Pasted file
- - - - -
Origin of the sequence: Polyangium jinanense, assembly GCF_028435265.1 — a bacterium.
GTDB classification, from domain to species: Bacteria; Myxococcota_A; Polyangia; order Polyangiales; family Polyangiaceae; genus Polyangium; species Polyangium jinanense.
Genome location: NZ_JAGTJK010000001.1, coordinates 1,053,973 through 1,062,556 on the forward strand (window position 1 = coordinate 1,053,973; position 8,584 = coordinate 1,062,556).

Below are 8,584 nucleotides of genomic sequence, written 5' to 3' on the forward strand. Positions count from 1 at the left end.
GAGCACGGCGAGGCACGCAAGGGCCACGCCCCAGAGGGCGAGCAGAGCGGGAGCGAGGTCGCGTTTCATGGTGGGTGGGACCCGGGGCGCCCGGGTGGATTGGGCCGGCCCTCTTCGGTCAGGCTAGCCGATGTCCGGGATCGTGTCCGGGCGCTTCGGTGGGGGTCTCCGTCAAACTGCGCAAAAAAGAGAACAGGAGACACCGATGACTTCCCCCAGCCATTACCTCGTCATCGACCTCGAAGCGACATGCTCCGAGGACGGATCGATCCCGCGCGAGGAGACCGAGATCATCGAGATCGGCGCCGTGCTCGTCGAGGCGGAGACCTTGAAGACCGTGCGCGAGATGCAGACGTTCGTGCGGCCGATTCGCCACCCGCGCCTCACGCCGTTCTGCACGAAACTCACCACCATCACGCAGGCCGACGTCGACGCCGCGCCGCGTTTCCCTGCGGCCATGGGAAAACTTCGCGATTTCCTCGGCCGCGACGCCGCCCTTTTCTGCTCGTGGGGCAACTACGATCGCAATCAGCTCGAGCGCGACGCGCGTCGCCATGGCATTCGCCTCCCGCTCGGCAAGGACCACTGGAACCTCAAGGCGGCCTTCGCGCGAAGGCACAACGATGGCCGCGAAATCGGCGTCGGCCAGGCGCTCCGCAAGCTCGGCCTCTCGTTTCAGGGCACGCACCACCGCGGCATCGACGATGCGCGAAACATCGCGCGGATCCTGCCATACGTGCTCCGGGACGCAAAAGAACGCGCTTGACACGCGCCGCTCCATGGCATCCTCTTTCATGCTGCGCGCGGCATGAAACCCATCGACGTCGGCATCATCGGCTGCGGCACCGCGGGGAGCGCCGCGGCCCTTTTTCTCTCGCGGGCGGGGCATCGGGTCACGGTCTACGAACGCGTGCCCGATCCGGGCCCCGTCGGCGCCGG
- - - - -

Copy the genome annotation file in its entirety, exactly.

Origin of the sequence: Polyangium jinanense, assembly GCF_028435265.1 — a bacterium.
GTDB classification, from domain to species: Bacteria; Myxococcota_A; Polyangia; order Polyangiales; family Polyangiaceae; genus Polyangium; species Polyangium jinanense.
Genome location: NZ_JAGTJK010000001.1, coordinates 1,053,973 through 1,062,556 on the forward strand (window position 1 = coordinate 1,053,973; position 8,584 = coordinate 1,062,556).

Below are 8,584 nucleotides of genomic sequence, written 5' to 3' on the forward strand. Positions count from 1 at the left end.
GAGCACGGCGAGGCACGCAAGGGCCACGCCCCAGAGGGCGAGCAGAGCGGGAGCGAGGTCGCGTTTCATGGTGGGTGGGACCCGGGGCGCCCGGGTGGATTGGGCCGGCCCTCTTCGGTCAGGCTAGCCGATGTCCGGGATCGTGTCCGGGCGCTTCGGTGGGGGTCTCCGTCAAACTGCGCAAAAAAGAGAACAGGAGACACCGATGACTTCCCCCAGCCATTACCTCGTCATCGACCTCGAAGCGACATGCTCCGAGGACGGATCGATCCCGCGCGAGGAGACCGAGATCATCGAGATCGGCGCCGTGCTCGTCGAGGCGGAGACCTTGAAGACCGTGCGCGAGATGCAGACGTTCGTGCGGCCGATTCGCCACCCGCGCCTCACGCCGTTCTGCACGAAACTCACCACCATCACGCAGGCCGACGTCGACGCCGCGCCGCGTTTCCCTGCGGCCATGGGAAAACTTCGCGATTTCCTCGGCCGCGACGCCGCCCTTTTCTGCTCGTGGGGCAACTACGATCGCAATCAGCTCGAGCGCGACGCGCGTCGCCATGGCATTCGCCTCCCGCTCGGCAAGGACCACTGGAACCTCAAGGCGGCCTTCGCGCGAAGGCACAACGATGGCCGCGAAATCGGCGTCGGCCAGGCGCTCCGCAAGCTCGGCCTCTCGTTTCAGGGCACGCACCACCGCGGCATCGACGATGCGCGAAACATCGCGCGGATCCTGCCATACGTGCTCCGGGACGCAAAAGAACGCGCTTGACACGCGCCGCTCCATGGCATCCTCTTTCATGCTGCGCGCGGCATGAAACCCATCGACGTCGGCATCATCGGCTGCGGCACCGCGGGGAGCGCCGCGGCCCTTTTTCTCTCGCGGGCGGGGCATCGGGTCACGGTCTACGAACGCGTGCCCGATCCGGGCCCCGTCGGCGCCGG